There is a fallacy in espousing human rights for some, and not all. We should not, in good conscience, demand rights for ourselves, and deny them for others. All across the board, human rights are universal, and when they are not, we should work to ensure they become just that. We are the same person, and the rights afforded to me must be afforded equally to you, and without hesitation.

And so it is from this foundation we must begin. This is the time to deconstruct and rebuild a new understanding that will allow both the Palestinian and the Jewish people to live on one land –” revering and respecting one another equally, not as two Peoples, but as one.

I recognize my authoritarian tone when I write that there must no longer be the luxury of hate, revenge, or discrimination, and that it is for this reason the Israeli settlers should stay in Gaza, compensation provided to the Palestinian families on whose land they now live. This particular point should naturally extend to all Palestinians –” including those refugees who are currently being denied their inalienable right to return — as they too should be afforded the same ability to buy and live on any land in what has become known as Israel proper.

This new phase begins after the acknowledgement and ownership of suffering caused the aboriginal Palestinian community. After that, and only in reference to the settlers (as much is to be done elsewhere), it remains to: disarm the settlers, compensate the original Palestinian residents for the land, tear down the fortifications that encircle the ‘settlements,’ and move Palestinians (also without arms) into the former ‘settlements’ as neighbors, treating both as equal citizens before whichever law governs that area.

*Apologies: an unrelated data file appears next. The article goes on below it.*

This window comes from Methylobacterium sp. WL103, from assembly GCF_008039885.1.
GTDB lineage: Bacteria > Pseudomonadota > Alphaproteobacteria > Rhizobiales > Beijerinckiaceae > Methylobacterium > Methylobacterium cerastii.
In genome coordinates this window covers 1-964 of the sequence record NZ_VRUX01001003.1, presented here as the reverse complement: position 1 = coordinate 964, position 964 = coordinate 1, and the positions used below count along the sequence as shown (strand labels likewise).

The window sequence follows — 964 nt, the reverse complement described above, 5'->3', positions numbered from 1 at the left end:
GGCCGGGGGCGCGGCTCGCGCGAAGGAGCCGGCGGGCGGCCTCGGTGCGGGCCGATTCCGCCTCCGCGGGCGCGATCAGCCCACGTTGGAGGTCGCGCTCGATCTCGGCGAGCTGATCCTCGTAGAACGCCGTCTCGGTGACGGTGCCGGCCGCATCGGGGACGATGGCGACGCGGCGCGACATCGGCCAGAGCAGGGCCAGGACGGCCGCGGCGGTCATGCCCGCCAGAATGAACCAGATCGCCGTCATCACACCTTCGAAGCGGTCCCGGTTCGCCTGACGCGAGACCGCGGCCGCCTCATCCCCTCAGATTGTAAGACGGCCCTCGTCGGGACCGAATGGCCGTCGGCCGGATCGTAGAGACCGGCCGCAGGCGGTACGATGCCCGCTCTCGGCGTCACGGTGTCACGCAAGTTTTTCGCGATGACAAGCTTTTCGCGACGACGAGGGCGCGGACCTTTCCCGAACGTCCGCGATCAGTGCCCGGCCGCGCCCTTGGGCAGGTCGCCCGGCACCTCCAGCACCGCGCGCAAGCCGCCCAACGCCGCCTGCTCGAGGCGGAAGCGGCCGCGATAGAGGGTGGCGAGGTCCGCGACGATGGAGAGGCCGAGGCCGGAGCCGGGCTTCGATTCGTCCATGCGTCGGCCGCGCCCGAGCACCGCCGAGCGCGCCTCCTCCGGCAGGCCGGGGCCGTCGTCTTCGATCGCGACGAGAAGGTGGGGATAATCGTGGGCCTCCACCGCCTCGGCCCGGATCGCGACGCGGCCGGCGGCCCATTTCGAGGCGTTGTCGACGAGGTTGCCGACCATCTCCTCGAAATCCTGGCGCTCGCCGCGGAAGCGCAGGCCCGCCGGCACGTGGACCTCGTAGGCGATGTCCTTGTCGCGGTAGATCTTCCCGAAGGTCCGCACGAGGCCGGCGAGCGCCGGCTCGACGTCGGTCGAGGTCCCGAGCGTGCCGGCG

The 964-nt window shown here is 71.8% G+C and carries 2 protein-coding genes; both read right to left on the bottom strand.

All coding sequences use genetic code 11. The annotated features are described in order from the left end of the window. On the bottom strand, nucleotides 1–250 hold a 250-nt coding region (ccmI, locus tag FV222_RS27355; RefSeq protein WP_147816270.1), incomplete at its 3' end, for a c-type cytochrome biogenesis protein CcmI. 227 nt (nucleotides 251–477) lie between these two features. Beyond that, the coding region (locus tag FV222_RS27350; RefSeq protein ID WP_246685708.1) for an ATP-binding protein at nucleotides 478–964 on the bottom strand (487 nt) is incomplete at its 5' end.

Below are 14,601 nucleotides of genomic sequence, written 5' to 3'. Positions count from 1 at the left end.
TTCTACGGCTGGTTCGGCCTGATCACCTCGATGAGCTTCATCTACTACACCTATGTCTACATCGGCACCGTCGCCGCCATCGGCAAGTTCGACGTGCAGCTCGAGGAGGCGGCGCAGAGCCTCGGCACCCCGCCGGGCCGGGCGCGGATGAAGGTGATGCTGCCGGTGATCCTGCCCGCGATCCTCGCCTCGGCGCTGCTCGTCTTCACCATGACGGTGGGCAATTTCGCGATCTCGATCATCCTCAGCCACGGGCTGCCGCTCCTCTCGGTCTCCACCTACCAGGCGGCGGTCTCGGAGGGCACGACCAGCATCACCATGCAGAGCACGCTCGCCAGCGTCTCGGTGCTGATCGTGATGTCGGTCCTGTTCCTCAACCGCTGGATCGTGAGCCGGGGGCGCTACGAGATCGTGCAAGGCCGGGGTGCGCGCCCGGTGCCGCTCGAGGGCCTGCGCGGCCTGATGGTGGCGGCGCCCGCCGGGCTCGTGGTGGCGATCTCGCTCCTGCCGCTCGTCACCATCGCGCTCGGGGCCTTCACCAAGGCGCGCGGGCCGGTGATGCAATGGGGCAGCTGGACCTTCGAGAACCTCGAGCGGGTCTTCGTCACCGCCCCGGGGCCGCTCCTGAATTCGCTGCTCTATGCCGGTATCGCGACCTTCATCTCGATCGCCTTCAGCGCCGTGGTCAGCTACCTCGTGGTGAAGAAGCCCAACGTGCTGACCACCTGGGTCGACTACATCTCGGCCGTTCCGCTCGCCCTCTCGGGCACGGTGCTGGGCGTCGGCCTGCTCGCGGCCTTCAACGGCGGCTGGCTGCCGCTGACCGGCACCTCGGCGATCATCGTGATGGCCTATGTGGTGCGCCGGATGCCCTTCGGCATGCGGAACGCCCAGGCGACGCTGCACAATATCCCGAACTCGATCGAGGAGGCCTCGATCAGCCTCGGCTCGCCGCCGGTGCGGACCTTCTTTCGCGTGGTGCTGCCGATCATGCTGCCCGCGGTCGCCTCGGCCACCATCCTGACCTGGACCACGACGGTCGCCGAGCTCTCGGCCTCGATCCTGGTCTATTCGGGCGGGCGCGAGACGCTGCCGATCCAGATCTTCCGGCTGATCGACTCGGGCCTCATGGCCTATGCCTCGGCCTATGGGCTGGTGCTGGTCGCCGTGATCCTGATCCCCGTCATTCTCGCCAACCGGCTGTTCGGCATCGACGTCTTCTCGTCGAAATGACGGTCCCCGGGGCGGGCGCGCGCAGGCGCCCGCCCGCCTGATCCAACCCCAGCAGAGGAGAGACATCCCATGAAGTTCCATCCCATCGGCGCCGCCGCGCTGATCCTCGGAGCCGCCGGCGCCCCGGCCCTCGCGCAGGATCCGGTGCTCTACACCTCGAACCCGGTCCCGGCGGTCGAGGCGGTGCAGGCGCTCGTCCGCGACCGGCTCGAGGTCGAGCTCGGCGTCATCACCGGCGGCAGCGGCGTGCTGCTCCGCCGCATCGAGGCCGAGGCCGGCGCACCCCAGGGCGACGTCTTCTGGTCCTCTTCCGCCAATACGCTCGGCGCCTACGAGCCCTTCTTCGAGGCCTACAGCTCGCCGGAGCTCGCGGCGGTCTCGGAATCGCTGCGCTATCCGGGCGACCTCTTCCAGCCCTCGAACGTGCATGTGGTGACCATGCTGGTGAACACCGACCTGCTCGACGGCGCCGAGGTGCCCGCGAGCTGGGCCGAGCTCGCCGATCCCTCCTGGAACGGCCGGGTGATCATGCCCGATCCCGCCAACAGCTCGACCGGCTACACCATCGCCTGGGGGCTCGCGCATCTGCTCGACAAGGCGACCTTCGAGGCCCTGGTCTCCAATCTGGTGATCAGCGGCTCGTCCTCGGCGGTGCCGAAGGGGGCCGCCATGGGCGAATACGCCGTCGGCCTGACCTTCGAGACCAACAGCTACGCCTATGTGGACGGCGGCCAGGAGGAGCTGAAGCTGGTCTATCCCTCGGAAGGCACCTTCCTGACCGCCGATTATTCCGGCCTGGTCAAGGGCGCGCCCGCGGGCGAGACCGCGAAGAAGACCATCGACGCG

Do away with the offensively titled “Disengagement Plan” and work toward an “Engagement Plan”, one that builds bridges of understanding between each and every Jew and non-Jew residing on that land. Name all of historical Palestine ‘Israline’, ‘Palisrael’, ‘Canaan’ or even ‘Jacobraham’, only make certain to then afford all religious groups (as well as agnostics and atheists) the exact same rights in that country. Simply put, the only avenue to peace is the one State solution.

This can be done through education, understanding, and empathy that lead to acceptance by all for the benefit of all. Arguably, some initial steps can be taken through new laws that promote understanding. Consider passing a law that actively motivates exchanges between Israeli families and Palestinian families, having them send their children to the others’ home for the duration of a year. By the time these children are adults, they will have a different vision of that land and their circumstances. Pass another law whereby there can be no segregated schooling and within which the Jewish children learn about Islam and Christianity, and the Muslim and Christian children learn about Judaism. Pass a third law that then encourages an integrated work environment for both.

Refuse to believe that the Palestinians and Israelis have come too far to learn how to care about one another. Refuse to believe that there is no room for engaging and respecting one another. Refuse to believe there is no sameness among us. Refuse to bow to and engage the capital ‘O’ in the discourse of difference, that of hate, discrimination, and most importantly, supremacy.

Idealistic? Perhaps, but what is the use of a society that does not work towards a better self every day?